Parenting Advice is one of those things that comes up in conversations with other parents. It’s like a natural part of being a parent, where we want to help when we hear of any challenges someone may be going through with their child.
Sometimes it’s really helpful and its something you have already heard before, but other’s it is something you really didn’t want to hear. However, when it comes direct from the mouth of an children’s expert you feel a lot more comfortable receiving the parenting advice.
I met Rebecca on Instagram when we participated in a motherhood giveaway together and I was inspired by her posts. I have been talking to her a lot about challenges I have with parenting and there is always one key thing everything she suggests boils down to, and it’s me, the parent.
It’s my behavior that can change things. It sounded bizarre to me at first, but the more I think about it the more I understand.
The more I see that the way my parents raised me, has a lot to do with how I parent and the person I am today. And this will be how I raise my own children. So if there’s any parenting advice you want to take in today, please take a few moments to see what she has to say in my interview with her below.
This is the first interview of a series I will be starting so that we can gain from the many experienced, knowledgeable mothers out there who are experts in their own fields.
Tell me a bit about yourself and how you got into the Parenting Field?
Hey everyone! Salaam. My name is Rebecca. I always knew I wanted to be three things when I grew up: a wife, a mother, and a teacher. I’ve been a wife for a few years, a mama for about a month, and I’ve been studying and working in the field of education for the past 15 years.
I studied and earned my Bachelors and Masters in Education as well as a specialization in something called Positive Behavior Interventions and Supports. Throughout my teaching career and time working with children, I’ve always been drawn towards helping those parents and children who struggle with managing behavior.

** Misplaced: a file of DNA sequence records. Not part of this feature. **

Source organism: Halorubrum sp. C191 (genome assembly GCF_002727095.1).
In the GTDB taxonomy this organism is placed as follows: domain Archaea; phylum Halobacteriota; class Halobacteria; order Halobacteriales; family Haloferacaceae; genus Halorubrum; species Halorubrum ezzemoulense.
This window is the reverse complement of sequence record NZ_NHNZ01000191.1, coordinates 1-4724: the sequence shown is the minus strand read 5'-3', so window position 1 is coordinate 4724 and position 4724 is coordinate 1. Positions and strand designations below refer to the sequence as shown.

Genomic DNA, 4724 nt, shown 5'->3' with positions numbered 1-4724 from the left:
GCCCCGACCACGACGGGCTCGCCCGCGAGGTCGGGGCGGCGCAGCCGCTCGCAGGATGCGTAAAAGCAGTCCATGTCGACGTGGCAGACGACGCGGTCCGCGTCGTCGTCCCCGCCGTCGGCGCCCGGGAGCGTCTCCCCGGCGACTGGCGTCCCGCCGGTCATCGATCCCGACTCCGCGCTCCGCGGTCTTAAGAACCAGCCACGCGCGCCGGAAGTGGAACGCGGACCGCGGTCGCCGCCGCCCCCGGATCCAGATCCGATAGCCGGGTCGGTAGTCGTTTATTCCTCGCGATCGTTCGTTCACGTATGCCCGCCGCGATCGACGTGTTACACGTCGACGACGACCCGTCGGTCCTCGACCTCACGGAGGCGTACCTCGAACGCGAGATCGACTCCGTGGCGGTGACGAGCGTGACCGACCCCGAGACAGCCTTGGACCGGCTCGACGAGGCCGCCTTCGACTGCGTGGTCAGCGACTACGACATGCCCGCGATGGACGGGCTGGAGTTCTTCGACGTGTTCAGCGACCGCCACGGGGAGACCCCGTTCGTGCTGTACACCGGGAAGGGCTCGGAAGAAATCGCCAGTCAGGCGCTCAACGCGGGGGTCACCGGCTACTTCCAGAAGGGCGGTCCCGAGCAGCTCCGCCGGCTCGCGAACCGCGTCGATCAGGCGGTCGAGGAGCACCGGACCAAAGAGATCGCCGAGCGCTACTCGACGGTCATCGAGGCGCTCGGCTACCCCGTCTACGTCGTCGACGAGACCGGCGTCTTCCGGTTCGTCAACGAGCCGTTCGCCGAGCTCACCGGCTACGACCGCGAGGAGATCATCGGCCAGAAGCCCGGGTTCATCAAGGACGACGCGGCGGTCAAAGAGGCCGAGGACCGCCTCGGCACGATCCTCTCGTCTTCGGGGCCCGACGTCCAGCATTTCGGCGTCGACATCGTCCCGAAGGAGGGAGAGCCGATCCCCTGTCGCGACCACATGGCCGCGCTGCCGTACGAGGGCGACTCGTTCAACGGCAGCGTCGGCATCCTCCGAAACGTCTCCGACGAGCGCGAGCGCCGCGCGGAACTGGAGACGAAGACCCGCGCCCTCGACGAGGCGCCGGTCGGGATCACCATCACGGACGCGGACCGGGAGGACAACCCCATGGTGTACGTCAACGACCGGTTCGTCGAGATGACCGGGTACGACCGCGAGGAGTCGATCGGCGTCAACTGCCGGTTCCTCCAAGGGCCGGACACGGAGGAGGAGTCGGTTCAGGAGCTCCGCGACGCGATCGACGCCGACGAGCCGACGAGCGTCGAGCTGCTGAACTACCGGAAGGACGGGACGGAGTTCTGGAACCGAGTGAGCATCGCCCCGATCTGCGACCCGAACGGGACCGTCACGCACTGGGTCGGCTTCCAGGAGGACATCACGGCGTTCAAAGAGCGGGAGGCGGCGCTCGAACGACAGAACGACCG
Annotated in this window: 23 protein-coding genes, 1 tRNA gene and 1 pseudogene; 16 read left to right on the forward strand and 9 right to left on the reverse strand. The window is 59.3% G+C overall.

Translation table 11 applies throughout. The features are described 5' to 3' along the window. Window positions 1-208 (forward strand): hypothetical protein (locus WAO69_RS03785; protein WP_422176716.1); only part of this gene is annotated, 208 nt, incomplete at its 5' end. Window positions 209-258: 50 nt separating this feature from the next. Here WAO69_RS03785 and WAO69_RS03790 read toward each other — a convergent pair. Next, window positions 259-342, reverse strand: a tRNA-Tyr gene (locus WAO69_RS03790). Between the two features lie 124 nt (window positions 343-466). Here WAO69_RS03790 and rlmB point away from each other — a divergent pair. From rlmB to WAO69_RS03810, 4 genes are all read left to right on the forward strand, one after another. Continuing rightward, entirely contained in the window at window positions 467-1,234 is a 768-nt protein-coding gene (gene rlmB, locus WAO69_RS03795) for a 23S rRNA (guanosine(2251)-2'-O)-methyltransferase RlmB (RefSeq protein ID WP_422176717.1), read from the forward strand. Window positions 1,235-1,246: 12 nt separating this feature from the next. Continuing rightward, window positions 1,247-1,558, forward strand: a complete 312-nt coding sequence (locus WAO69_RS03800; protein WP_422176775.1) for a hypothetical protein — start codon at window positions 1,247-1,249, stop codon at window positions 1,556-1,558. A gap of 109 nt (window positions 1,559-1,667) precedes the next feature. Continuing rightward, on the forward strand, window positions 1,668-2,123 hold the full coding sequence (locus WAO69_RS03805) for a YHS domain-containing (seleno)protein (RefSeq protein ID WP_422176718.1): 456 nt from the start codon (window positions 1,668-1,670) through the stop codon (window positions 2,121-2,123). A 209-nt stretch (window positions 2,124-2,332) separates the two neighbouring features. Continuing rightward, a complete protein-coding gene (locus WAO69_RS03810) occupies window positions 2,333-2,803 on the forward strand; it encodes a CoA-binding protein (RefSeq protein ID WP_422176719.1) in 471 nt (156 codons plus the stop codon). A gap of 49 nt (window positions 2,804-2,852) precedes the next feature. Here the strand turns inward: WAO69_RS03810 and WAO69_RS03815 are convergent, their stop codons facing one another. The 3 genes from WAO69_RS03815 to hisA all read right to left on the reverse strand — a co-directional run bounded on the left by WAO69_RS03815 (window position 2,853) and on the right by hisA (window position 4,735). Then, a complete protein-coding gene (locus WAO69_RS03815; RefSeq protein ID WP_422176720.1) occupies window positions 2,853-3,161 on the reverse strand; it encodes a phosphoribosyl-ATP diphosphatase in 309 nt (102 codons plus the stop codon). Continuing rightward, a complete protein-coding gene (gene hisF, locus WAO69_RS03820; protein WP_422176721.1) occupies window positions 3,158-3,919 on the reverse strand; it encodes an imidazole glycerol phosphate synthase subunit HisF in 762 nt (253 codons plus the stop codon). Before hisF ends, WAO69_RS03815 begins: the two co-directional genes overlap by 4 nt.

Part of my role as a Special Education teacher has been to support children during times of emotional or behavioral crisis. One of the parts I’ve enjoyed the most about my career is supporting parents.
I love teaching them about behaviors, what to look for, how to respond, and what they can do to best support their children at home and at school. Over the years I’ve been fortunate and able to help hundreds of families but recently realized that I wanted to do more.
This desire has led me to create my own online behavior management course, the Confident Parenting Plan, which I will be launching later this Fall, InshaAllah.
You recently became a Parent, how would you say your life has changed?
I have always been a very driven individual, wanting to do as much as I can, helping others, achieving personal goals, trying to make an impact wherever I may be. In other words, I was always used to be on the go, productive, and busy.
Now that I have my son, I’ve learned that it’s okay to slow down. I am no longer measuring the success of my days by how many tasks I can check off my list. Which is a very good thing because there have been days when the best thing I can do and the best place I can be is in my bed holding, snuggling, breastfeeding, and loving my son.
I’ve always considered myself a loving person but I had no idea my heart was capable of such intense, unconditional love.
Is Parenting a skill people just adapt to or do you think expecting Parents should take a course before they become a Parent?
This is a great question. We start learning as soon as we enter this world. Actually, we start learning even before that. Did you know that babies learn to recognize voices and touch while still in the womb?
This learning continues as children watch how their parents parent and this becomes our first example and model of what parenting should be. Behavior is learned, which means we learn from watching the behaviors of those around us, positive or negative examples.
I believe that parenting styles and family dynamics change from one generation to the next. And while we may love and respect our parents with our whole hearts, there may be some things that they did that weren’t the best and that we want to do differently. All examples, positive and negative can be great teachers.
I would encourage parents or those wanting to become parents one day to stop and think about the role models and experiences they’ve had. Take that a step further and really think about what kind of parent you want to be and what characteristics you want to embody.